As the national peak body for fuel wholesalers and retailers in Australia, ACAPMA both monitors and responds to criticisms levelled at our industry in respect of petrol prices.

“A variety of Government bodies and economic groups have provided national commentary on petrol price movements for many years, given that these prices have historically provided a ‘lead indicator’ of national household and consumer sentiment”, said ACAPMA CEO Mark McKenzie.

“But you really must wonder whether fuel price remains a significant indicator of economic conditions given dramatic improvements in the fuel efficiency of cars and the substantial – and unmentioned – increases in other capital city motoring costs such as road tolls”, continued Mark.

The relevance of continued national debate is even more questionable when you consider some of the recent media about petrol prices over the past month.

Just four weeks ago, CommSec released a report stating that average household expenditure on fuel now accounts for just 3.5% (or $50) of weekly household expenditure during 2105/16 – the lowest in real terms for more than 30 years.

Conversely, early last week the big news about petrol prices was that the oil price had increased by almost 40% since the end of June 2017 and, as a result, petrol prices in Australia would soon “surge to 2 year highs”.

Then, late last week, Fairfax media ran a story about how petrol prices would increase in the lead-up to Christmas – apparently implying that fuel retailers were somehow responsible for the rise.

On Monday of this week, the ACCC released its Quarterly Petrol Price Monitoring Publication for the September 2017 Quarter (see: The ACCC noted that average capital city petrol prices had fallen by about 2.7cpl over the quarter – on top of a fall of 3.9cpl in the prior quarter – and that fuel retailer margins appeared to have declined slightly over the same period.

“Record low price”, “high price”, “low price” – are you dizzy yet?

And all this commentary in just one four-week period.

It goes without saying that petrol industry ‘bashing’ is a national pastime in Australia – and nothing will change that anytime soon.

“The fuel industry is a soft political target and, as one Federal Politician told me soon after I assumed the reigns at ACAPMA, no politician ever lost any votes by attacking the fuel industry in Australia”, said Mark

Many seem to think that the problems in our industry are due to a small number of big companies operating in an oligopolistic market and secretly conspiring on prices.

But the fact is that that much of the industry (more than 65%) consists of small businesses – many operating as franchisees of larger known brands – who make independent decisions on the petrol prices they charge at their sites.

These small businesses are working hard to remain competitive and, together with the company owned operations, employ around 45,000 Australians.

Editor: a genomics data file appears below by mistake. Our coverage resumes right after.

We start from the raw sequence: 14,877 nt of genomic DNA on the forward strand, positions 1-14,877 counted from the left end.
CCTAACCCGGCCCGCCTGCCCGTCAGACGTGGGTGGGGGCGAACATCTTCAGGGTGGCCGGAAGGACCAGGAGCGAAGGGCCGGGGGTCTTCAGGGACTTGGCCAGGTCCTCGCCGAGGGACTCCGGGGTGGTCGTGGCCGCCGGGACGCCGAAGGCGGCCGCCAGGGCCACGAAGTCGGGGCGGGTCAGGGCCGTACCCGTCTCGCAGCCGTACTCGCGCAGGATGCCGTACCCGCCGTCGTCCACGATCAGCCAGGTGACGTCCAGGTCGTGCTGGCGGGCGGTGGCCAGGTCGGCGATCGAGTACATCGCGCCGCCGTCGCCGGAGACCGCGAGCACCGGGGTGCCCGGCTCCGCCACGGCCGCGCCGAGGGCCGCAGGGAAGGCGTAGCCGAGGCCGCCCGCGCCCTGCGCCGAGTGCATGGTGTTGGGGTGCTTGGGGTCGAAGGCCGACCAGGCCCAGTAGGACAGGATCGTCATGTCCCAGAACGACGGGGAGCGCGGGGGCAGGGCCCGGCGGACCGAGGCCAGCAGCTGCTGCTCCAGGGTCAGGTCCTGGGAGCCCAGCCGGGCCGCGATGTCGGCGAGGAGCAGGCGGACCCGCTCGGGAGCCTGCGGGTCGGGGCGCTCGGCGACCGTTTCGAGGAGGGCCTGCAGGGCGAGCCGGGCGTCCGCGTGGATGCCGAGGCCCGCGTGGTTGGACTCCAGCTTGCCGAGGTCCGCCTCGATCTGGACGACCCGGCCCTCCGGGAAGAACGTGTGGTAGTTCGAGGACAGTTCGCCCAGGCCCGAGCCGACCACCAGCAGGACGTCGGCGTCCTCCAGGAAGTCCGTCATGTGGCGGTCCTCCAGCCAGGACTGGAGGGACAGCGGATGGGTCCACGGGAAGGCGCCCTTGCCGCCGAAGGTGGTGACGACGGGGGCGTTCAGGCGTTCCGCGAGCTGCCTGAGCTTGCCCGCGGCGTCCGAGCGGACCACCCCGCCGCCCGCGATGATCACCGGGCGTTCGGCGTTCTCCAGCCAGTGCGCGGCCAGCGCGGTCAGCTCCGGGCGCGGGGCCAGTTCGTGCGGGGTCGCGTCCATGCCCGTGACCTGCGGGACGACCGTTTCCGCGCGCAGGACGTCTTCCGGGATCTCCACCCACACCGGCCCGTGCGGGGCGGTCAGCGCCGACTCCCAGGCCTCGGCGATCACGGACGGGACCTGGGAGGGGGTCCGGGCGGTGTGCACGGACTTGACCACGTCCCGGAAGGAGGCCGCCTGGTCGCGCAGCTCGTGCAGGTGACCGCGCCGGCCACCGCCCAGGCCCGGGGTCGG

Our industry is also a significant tax collector for the Australian Government with around 53cpl of every litre of petrol sold being passed directly to the Australian government for the funding of hospitals, schools and roads.

“An interesting point to note here is that Federal Tax collections (excise and GST) do not change markedly with movements in fuel price – a fact often lost on those who criticise our industry when fuel prices do not go down as fast as the oil price”, said Mark.

“Under the current cost structures and exchange rates, a 10% change in oil prices means a likely 1% change in average petrol prices at the pump”, continued Mark.

This means that the almost 40% increase in world oil prices (since the end of June of this year) will likely result in a 4% increase in average petrol prices in the December Quarter – or around 5cpl.

“For an average 40 litre fill, this means a net weekly increase of $2.00 – or around half the cost of a single, good cup of coffee”, said Mark

Such a cost increase is minimal – should it occur – particularly when compared with increases in other household essentials like electricity prices, telecommunication charges and private health insurance in recent years.

So why do Australians – and the politicians who represent them – continue to bleat on about petrol prices when the facts really suggest that petrol prices are becoming less significant in the overall political landscape?

“For me, the volatility of petrol prices is the issue that irks most Australians about our industry”, said Mark

Australian’s simply don’t believe that fuel retailers sell fuel at (or below cost) during the low point of the fuel cycle and then recoup these losses during the top of the cycle. This, even though for many smaller retailers, that is the reality.

And so, much of the media discussion ACAPMA gets involved in is about the price discounting cycle – the mechanism that is perhaps the best indicator of an openly competitive fuel retail market.

No-one has control of the petrol cycle – it is a market dynamic – and therefore it is simply not possible to give the community certainty around petrol prices.

And so, the community will continue to be suspicious of fuel retailers, regardless of whether the national petrol price debate is premised on an increasingly insignificant household cost.

The solution – as identified in the latest ACCC Report – is for price sensitive motorists to monitor the petrol price cycle via the ACCC Website ( and then use fuel price apps to seek out the cheapest fuel in their local area during the high points in the price cycle.

“In the meantime, our industry will continue to respond to the pendulum-like national debate about petrol prices in an environment where the price of petrol is becoming increasingly insignificant to the national economy,” said Mark.

May the ‘fun’ continue….